Amoeblog: You divide the book into four main sections -- content, flow, writing, and delivery. How did you narrow it down to these?
Paul Edwards: I wanted the book to be clearly structured, so I had to un-knot the different parts. I think sometimes when you have a long interview with an MC it can go off in different directions and so the information is difficult to learn from, so by organizing all the info into clear sections I think it makes
their points a lot easier to grasp and a lot clearer. I think it naturally falls into those sections as well—I think even if someone else wrote the book they would come up with that structure or something very similar because that’s just the logical way to organize it once you have all the elements down on paper.
Tech 9ne on flow styles (How To Rap)
Amoeblog: You have a lot of voices in the book offering their insights. How did you track down all of these emcees and how long did you spend gathering data?
Paul Edwards: It took a long time! I did pretty much nothing except interview for about a two year period, and some of the MCs were very hard to track down. Some I had to contact on a weekly basis and then after a year in some cases their management finally replied and set up the interview, so a lot of it was down to perseverance. I didn’t have any contacts when I started, so I had to basically track down management and publicist names and info and I often had to try several different angles to get an interview with one MC.
Amoeblog: Are you an MC yourself? It seems like you must be to think of such well covered topics in the book as "How To Improve Your Breath Control."
Paul Edwards: I do rhyme for fun, though with writing the book I came to it strictly as a researcher and kept my own opinions out of it, because I wanted all the information to come from credible sources, i.e. the successful MCs themselves. Some of the questions I asked did come from things I wanted to know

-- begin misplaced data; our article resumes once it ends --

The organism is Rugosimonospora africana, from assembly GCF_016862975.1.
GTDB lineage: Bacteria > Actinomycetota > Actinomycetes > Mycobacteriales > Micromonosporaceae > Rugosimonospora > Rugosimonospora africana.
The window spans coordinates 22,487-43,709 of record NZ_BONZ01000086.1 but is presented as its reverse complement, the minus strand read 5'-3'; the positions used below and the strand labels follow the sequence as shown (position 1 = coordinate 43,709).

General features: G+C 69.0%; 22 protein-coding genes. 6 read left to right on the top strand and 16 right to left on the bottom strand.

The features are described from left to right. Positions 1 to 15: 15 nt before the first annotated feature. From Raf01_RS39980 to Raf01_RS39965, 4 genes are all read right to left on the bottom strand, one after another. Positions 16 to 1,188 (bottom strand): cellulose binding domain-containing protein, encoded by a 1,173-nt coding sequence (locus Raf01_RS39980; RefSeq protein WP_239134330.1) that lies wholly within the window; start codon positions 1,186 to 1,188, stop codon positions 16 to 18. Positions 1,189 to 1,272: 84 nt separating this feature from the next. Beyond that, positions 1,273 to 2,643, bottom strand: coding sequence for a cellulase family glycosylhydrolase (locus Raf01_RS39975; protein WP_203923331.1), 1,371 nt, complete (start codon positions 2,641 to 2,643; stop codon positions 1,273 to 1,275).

personally, like I always wanted to know if artists punched-in vocals a lot when recording and what the pros and cons were with doing that.
Amoeblog: I like that you covered the aspect of collaborations between emcees in depth. What was the one enlightening insight you gained on this topic from interviewing artists?
Paul Edwards: I think one of the main insights is to surround yourself with people who are good or better than you are, if you can, because friendly competition with them will help you raise your game. I liked how Big Daddy Kane and Kool G Rap would call each other and go back and forth comparing rhymes, so they had to try to outdo each other. I think that’s a lot like the b-boying thing where new moves are created because you’re trying to outdo another b-boy who just did an amazing move—now you have to create something even more impressive. I like how they stressed it was “friendly” competition as well, so it’s like a sport.
Big Daddy Kane on freestyle (How To Rap)
Amoeblog: You wrote about ghostwriting. Do you think the average music fan is aware that artists do that?